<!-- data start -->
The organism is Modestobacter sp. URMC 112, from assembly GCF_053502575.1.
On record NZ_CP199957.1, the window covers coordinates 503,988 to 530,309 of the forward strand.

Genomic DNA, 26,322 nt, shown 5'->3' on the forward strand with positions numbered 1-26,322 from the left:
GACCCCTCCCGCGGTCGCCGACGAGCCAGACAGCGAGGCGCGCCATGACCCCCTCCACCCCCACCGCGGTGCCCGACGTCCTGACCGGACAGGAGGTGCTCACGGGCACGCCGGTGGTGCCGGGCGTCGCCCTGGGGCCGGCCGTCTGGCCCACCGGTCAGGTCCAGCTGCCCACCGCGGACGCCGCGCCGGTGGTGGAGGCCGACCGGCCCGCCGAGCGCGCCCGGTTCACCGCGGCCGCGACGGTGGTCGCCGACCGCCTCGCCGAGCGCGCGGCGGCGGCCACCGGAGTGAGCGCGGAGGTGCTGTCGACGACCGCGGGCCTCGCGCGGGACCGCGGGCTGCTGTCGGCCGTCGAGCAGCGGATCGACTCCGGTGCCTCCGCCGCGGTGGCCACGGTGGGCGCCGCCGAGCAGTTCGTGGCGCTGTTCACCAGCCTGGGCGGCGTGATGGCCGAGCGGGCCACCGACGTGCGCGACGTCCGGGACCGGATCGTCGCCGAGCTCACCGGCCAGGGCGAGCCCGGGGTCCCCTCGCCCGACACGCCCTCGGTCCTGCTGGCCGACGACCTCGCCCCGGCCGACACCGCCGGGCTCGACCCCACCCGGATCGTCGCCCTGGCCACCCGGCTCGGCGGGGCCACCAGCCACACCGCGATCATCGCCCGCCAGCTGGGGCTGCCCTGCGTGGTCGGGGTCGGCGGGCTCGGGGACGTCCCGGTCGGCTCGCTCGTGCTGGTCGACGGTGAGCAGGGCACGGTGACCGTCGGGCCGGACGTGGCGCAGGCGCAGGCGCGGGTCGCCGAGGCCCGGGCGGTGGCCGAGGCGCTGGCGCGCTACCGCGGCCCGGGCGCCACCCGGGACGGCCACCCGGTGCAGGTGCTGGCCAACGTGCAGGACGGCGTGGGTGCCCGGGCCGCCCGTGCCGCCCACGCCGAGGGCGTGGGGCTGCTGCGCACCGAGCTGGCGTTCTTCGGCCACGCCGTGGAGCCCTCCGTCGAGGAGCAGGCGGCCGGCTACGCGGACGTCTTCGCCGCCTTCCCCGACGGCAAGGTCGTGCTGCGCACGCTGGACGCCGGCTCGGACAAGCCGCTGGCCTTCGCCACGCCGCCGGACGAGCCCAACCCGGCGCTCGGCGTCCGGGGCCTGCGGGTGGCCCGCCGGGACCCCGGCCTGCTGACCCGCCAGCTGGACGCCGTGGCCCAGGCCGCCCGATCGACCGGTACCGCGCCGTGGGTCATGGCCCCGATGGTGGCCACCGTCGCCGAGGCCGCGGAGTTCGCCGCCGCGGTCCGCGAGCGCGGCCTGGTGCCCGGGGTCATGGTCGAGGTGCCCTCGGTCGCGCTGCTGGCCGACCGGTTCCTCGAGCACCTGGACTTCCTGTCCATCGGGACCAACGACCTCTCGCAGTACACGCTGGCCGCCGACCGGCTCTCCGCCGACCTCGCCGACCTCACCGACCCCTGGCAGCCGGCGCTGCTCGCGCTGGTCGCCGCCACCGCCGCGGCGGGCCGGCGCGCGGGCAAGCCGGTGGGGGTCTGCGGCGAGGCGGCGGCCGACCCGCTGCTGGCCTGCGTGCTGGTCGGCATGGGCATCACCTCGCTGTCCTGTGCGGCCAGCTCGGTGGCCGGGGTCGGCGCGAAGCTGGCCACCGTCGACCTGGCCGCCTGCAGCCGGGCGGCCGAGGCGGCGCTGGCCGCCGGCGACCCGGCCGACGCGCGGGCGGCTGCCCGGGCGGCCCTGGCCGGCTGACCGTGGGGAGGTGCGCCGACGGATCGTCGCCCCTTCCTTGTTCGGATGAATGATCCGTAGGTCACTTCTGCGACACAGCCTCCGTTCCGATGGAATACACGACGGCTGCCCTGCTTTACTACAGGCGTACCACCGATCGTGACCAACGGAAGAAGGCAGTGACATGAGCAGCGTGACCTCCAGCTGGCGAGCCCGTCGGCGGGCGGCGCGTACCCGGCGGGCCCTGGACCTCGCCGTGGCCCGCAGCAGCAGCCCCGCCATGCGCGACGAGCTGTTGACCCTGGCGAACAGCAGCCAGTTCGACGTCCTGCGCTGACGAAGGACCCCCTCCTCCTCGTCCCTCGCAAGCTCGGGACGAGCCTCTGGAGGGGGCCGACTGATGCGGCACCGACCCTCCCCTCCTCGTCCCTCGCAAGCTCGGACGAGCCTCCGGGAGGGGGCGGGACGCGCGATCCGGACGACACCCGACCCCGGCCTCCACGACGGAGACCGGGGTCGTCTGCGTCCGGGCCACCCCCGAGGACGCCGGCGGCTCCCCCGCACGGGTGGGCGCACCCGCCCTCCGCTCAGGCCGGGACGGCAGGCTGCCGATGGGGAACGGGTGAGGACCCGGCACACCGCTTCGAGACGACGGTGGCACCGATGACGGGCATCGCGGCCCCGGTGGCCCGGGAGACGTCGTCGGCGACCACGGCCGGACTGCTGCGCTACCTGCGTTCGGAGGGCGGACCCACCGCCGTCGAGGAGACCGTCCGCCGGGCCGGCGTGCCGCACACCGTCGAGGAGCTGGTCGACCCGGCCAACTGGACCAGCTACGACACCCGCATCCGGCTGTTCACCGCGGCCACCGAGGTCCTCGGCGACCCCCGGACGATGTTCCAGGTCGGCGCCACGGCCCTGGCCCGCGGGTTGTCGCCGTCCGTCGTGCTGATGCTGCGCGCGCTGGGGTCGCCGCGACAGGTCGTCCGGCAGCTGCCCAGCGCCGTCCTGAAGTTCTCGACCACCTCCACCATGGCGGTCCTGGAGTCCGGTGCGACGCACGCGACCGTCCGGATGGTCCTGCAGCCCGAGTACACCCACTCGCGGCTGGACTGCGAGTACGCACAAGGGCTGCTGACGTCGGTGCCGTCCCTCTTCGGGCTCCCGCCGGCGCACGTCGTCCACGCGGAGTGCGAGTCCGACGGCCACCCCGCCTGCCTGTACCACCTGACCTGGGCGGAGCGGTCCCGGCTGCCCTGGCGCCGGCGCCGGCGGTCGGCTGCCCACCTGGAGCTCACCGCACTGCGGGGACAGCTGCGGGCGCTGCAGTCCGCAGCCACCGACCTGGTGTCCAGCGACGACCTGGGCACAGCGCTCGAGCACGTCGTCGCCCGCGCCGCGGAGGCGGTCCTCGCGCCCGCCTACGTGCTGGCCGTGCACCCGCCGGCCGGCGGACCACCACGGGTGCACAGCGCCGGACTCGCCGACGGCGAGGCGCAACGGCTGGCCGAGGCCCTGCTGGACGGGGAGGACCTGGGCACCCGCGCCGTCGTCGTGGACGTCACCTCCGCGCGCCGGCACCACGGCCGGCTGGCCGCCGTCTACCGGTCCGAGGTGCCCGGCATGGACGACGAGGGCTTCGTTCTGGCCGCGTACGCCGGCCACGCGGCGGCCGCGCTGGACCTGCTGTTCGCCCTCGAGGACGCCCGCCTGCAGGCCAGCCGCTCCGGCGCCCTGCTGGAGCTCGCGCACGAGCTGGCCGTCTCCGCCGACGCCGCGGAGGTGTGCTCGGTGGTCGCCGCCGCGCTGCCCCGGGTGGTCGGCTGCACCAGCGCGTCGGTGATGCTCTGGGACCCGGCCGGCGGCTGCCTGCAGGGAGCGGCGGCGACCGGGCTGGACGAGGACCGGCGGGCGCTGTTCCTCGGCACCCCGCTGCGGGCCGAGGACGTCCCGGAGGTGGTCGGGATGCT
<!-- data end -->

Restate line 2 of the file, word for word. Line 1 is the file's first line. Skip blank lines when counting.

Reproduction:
On record NZ_CP199957.1, the window covers coordinates 503,988 to 530,309 of the forward strand.